It’s Haswell Day!
AnandTech – The Haswell Review: Intel Core i7-4770K & i5-4670K Tested
Guru3D – Core i7 4770K processor review
TechReport – Haswell compared to… everything
[H]ard|OCP – Intel Haswell i7-4770K IPC and Overclocking Review
Tom’s Hardware – The Core i7-4770K Review: Haswell Is Faster; Desktop Enthusiasts Yawn
For those that have not been following Haswell, it is Intel’s 22nm ‘tock’ in the tick-tock schedule that Intel has been pursuing since 2005, meaning that Haswell is a brand new architecture. Like previous ‘tocks’ (Sandy Bridge, Nehalem, Conroe), Haswell brings about some major improvements, particularly with power consumption and integrated graphics performance. From the reviews I’ve gone through so far, Haswell seems to be 5-15% faster per clock than Ivy Bridge, depending on the application. In comparison to Sandy Bridge and Nehalem, the performance increase is up to 25% and 40% respectively.
Along with the performance increases, Intel has improved power use efficiency with Haswell, providing vendors more opportunities to produce laptops and tablets that have a much longer battery life than with previous Intel processsor generations. Haswell also introduces some new CPU instructions, such as AVX2, which gives Haswell the potential to perform almost twice as fast than Ivy Bridge if AVX2 is fully utilized in an application.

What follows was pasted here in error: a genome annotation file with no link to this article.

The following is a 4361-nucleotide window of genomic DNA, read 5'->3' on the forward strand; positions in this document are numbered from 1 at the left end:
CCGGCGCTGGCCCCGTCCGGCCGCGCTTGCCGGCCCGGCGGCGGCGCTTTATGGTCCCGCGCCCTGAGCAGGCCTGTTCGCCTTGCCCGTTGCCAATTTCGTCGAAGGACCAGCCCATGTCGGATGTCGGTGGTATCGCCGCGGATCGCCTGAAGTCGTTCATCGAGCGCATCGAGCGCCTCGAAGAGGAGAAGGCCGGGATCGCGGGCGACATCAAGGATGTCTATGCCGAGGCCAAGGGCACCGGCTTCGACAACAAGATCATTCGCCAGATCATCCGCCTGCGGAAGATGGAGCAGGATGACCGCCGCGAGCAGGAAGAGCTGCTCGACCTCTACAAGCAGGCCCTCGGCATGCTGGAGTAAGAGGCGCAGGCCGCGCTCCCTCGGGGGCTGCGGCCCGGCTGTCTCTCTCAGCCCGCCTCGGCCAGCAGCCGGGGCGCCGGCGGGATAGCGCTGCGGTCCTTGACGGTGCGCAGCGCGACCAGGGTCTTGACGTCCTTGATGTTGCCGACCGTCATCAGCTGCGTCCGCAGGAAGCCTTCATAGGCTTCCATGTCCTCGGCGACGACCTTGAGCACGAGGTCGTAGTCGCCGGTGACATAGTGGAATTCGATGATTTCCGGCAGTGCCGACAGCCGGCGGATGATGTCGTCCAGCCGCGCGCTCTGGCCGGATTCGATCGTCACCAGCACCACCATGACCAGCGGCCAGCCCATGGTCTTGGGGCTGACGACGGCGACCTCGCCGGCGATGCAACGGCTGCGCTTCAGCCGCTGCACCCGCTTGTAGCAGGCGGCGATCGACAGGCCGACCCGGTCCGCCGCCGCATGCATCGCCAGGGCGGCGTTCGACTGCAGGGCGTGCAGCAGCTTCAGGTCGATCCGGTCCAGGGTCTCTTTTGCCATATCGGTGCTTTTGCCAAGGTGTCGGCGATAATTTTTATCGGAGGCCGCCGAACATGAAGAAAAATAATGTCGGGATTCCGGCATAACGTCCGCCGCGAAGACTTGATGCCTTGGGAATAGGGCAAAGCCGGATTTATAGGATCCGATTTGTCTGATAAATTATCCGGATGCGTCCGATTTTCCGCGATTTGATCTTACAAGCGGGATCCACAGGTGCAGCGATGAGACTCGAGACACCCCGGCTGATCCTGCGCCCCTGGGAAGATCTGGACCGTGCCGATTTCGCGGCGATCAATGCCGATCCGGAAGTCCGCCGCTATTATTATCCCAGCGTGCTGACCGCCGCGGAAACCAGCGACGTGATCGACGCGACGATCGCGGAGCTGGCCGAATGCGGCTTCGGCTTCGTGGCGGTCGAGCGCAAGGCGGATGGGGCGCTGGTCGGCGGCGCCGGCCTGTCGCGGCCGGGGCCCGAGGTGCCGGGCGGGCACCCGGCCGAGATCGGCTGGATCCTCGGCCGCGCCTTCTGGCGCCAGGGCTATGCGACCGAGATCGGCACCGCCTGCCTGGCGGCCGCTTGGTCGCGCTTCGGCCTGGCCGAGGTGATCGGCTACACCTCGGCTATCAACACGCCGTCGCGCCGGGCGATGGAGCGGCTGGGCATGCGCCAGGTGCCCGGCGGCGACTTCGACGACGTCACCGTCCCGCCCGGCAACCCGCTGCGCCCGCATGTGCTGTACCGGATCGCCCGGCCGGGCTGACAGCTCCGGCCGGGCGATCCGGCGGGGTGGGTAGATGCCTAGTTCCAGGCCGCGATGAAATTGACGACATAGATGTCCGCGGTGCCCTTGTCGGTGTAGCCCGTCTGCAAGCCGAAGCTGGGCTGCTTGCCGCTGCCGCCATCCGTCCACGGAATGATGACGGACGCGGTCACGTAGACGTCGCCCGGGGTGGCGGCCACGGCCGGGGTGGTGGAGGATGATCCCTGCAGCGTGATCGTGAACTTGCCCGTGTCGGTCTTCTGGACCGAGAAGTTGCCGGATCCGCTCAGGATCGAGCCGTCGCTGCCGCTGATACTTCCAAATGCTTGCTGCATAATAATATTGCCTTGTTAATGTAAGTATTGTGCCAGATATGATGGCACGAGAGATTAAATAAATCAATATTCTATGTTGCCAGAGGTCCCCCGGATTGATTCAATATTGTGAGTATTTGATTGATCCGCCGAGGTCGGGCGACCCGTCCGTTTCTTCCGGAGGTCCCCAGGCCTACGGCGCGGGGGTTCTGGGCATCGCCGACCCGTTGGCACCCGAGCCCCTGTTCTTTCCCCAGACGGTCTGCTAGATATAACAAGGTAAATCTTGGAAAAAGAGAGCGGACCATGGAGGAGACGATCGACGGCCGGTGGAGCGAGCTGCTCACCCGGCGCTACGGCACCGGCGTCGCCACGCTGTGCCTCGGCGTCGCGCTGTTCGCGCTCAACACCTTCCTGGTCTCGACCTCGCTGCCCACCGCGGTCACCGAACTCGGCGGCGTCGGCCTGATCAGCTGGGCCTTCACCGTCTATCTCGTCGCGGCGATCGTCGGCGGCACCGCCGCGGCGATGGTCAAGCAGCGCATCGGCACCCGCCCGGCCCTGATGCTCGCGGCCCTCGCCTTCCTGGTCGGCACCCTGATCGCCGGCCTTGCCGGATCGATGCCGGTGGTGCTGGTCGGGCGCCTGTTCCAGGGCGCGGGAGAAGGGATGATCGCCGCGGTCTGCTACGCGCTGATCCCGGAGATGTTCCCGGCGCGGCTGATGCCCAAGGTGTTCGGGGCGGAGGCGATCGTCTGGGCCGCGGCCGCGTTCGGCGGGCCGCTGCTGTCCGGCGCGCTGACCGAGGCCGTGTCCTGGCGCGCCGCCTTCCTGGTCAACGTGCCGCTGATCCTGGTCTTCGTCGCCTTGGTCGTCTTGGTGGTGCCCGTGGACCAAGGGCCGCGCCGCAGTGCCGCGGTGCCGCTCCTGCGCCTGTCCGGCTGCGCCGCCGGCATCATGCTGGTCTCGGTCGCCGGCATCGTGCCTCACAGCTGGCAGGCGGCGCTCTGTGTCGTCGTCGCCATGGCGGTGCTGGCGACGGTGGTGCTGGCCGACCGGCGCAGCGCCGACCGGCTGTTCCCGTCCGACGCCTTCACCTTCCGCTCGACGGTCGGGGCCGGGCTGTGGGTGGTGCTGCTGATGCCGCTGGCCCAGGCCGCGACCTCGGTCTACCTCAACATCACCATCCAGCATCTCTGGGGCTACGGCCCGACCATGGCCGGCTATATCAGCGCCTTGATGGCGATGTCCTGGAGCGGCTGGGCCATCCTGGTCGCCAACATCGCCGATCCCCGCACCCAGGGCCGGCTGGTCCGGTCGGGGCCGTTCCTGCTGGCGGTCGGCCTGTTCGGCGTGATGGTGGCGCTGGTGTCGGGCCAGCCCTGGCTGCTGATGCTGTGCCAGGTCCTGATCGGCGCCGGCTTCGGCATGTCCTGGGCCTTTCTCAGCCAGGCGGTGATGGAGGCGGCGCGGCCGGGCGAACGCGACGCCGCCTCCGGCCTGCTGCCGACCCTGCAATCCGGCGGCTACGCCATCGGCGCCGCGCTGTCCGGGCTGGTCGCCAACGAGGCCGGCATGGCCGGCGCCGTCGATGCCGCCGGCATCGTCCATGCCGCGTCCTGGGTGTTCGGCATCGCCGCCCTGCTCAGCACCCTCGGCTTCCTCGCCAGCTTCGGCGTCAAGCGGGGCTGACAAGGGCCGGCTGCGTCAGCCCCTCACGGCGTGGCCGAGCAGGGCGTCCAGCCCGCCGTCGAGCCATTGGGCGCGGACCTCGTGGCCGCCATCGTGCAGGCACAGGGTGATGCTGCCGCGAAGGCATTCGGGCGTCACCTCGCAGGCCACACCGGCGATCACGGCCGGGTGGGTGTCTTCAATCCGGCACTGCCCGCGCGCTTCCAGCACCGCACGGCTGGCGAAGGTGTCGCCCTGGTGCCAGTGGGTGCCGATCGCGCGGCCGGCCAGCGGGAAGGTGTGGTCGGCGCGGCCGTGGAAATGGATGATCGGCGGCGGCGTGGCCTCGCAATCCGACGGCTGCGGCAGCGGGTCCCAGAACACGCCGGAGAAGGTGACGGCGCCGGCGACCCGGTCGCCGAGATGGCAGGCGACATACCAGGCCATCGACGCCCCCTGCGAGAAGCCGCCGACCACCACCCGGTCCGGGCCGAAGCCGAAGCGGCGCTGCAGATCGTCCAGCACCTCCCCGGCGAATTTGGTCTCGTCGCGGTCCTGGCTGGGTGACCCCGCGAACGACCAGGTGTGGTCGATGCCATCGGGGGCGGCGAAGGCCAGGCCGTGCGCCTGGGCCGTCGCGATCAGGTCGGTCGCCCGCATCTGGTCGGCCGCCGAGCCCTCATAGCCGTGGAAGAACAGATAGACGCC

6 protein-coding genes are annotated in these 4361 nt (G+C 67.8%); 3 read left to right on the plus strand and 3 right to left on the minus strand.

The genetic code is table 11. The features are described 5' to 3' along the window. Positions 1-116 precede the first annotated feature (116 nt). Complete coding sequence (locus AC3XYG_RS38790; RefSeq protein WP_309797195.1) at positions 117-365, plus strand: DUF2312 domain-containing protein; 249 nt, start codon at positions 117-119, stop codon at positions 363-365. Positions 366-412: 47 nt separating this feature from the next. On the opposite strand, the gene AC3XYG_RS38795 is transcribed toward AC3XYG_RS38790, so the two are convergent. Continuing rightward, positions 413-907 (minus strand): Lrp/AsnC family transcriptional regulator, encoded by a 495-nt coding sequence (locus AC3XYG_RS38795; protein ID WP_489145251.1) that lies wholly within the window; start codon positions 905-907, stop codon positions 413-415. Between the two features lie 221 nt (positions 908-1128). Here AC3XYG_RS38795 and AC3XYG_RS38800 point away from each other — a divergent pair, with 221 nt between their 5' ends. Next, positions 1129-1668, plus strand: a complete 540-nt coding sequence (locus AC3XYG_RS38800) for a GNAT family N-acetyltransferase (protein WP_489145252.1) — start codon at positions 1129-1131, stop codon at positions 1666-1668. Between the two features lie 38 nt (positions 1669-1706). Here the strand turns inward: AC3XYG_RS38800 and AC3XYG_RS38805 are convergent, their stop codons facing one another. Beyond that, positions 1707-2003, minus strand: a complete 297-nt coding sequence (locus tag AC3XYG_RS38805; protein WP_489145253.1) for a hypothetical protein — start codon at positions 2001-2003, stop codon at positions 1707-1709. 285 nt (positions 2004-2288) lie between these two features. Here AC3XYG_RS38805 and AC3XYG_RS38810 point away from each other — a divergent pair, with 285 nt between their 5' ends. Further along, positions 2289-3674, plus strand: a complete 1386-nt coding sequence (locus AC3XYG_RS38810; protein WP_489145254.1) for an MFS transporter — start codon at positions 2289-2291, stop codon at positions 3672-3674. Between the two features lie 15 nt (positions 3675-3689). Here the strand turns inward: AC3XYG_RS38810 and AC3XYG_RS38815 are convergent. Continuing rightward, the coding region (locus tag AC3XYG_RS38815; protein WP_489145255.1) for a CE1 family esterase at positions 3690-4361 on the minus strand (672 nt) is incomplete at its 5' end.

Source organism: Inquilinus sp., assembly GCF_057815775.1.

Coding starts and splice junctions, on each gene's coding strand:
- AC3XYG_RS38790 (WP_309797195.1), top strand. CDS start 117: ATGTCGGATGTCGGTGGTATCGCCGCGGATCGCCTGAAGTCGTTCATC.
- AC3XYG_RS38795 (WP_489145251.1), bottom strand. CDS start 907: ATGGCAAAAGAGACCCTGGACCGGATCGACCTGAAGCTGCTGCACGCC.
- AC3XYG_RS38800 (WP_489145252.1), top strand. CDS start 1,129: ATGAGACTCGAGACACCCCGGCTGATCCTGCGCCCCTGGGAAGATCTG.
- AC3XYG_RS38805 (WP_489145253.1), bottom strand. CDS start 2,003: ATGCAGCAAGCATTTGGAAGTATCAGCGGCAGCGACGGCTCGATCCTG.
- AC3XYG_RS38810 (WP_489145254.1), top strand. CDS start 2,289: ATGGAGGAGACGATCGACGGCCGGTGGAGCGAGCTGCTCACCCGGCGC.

The only place where Haswell seems to fall short is overclocking. Overclocking enthusiasts are running into high temperature issues when cranking up the voltage and are seeing the overclocking range at 4.0 – 4.5 GHz on average. Intel seems to be using the exact same TIM that was used on Ivy Bridge (which also had similar thermal issues when overclocking). For those intent on extreme overclocking with Haswell, delidding the processor seems to be necessary to reach higher clocks.
All in all, the new Haswell family seems to be a great upgrade, especially for those that are using a Core 2 or Nehalem-based Core-i7 setup.